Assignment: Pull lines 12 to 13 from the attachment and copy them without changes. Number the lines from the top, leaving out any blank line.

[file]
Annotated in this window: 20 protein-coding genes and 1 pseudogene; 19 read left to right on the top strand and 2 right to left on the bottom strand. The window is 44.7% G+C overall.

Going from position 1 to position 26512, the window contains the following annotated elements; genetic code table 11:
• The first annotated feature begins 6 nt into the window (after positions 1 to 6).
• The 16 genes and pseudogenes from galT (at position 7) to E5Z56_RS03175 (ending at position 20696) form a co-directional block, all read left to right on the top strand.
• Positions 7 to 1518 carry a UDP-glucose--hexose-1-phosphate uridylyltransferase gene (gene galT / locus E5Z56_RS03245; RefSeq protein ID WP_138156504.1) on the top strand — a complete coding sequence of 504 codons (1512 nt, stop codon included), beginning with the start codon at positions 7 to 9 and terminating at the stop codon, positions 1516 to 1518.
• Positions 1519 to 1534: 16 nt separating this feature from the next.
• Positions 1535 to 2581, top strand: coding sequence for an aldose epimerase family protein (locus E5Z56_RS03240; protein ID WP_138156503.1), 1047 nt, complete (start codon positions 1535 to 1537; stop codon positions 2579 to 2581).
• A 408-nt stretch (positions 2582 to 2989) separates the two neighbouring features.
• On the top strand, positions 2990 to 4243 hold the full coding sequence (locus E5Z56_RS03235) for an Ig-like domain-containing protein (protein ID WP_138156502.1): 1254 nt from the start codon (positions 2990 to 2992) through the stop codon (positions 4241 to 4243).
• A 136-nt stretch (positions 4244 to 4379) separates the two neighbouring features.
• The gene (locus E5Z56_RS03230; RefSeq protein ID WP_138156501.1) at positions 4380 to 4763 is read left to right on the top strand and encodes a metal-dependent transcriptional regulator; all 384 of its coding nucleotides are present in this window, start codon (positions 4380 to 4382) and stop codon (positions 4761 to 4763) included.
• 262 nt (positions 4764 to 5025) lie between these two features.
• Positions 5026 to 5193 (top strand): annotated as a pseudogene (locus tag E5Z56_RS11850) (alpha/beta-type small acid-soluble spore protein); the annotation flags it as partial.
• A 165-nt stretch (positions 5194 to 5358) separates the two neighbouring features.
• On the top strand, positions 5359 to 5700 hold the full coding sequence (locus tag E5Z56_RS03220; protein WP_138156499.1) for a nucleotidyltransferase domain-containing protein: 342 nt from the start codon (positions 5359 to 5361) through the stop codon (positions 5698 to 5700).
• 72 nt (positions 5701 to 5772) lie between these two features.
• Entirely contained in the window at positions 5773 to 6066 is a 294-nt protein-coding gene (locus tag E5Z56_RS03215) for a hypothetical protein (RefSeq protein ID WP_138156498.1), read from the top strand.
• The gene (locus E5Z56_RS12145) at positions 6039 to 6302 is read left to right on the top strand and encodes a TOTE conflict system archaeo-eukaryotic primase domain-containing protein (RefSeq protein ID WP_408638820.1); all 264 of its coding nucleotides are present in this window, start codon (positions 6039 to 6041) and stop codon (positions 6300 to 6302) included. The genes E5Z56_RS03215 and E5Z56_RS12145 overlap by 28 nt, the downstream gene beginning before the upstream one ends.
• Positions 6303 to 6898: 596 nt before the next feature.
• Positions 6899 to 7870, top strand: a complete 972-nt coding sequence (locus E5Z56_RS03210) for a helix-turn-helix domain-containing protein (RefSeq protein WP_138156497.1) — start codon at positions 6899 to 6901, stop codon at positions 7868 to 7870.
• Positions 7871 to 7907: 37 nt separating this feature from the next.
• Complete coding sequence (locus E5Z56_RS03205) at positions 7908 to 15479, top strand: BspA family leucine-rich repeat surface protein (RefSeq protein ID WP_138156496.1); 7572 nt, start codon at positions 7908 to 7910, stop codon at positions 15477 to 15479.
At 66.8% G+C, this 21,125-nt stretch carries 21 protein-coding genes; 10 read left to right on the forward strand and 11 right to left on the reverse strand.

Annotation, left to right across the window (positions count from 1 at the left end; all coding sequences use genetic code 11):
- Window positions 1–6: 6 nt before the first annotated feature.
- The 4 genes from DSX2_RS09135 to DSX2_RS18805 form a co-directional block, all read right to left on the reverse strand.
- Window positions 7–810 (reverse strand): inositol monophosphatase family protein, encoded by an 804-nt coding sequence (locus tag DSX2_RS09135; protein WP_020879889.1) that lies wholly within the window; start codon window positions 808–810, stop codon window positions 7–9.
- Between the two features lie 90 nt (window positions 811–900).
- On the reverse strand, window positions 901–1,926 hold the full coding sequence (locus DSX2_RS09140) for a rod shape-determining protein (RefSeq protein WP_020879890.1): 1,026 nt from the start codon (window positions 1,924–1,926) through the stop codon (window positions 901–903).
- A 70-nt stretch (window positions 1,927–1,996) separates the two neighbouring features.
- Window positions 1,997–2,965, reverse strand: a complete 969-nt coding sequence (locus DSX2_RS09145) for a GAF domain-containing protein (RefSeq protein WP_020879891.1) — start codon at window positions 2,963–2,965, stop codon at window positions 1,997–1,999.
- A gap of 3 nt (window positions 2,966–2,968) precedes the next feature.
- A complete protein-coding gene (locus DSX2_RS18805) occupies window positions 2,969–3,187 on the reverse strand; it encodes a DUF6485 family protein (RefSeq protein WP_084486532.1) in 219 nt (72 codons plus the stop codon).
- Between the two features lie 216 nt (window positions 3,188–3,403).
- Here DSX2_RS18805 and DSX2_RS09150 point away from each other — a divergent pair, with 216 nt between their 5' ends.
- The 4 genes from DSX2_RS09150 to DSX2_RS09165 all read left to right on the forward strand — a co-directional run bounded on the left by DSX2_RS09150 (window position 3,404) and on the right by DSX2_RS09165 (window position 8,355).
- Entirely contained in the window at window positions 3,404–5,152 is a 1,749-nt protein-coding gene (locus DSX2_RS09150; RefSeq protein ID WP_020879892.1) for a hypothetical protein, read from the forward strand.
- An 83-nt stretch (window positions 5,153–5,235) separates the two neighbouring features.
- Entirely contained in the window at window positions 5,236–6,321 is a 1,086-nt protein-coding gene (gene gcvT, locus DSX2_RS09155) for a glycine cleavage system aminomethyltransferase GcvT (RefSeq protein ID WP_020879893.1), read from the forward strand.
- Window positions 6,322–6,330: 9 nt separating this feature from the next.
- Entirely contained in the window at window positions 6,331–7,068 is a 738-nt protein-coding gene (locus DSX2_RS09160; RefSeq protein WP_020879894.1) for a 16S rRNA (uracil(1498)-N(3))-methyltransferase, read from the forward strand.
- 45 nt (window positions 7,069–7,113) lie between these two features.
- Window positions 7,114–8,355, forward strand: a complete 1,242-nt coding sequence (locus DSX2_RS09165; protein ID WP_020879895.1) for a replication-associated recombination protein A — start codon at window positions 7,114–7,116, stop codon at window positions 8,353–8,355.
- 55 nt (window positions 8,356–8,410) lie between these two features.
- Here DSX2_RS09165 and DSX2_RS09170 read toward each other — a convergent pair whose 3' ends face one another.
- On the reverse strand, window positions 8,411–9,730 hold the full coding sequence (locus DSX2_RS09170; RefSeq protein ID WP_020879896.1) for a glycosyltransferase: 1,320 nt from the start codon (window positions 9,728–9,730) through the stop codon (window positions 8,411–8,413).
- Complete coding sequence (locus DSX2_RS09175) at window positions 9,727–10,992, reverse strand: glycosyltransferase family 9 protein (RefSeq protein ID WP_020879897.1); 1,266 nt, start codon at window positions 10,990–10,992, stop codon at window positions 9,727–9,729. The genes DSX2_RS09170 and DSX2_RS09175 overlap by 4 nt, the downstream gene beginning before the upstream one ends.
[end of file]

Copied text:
• 262 nt (positions 4764 to 5025) lie between these two features.
• Positions 5026 to 5193 (top strand): annotated as a pseudogene (locus tag E5Z56_RS11850) (alpha/beta-type small acid-soluble spore protein); the annotation flags it as partial.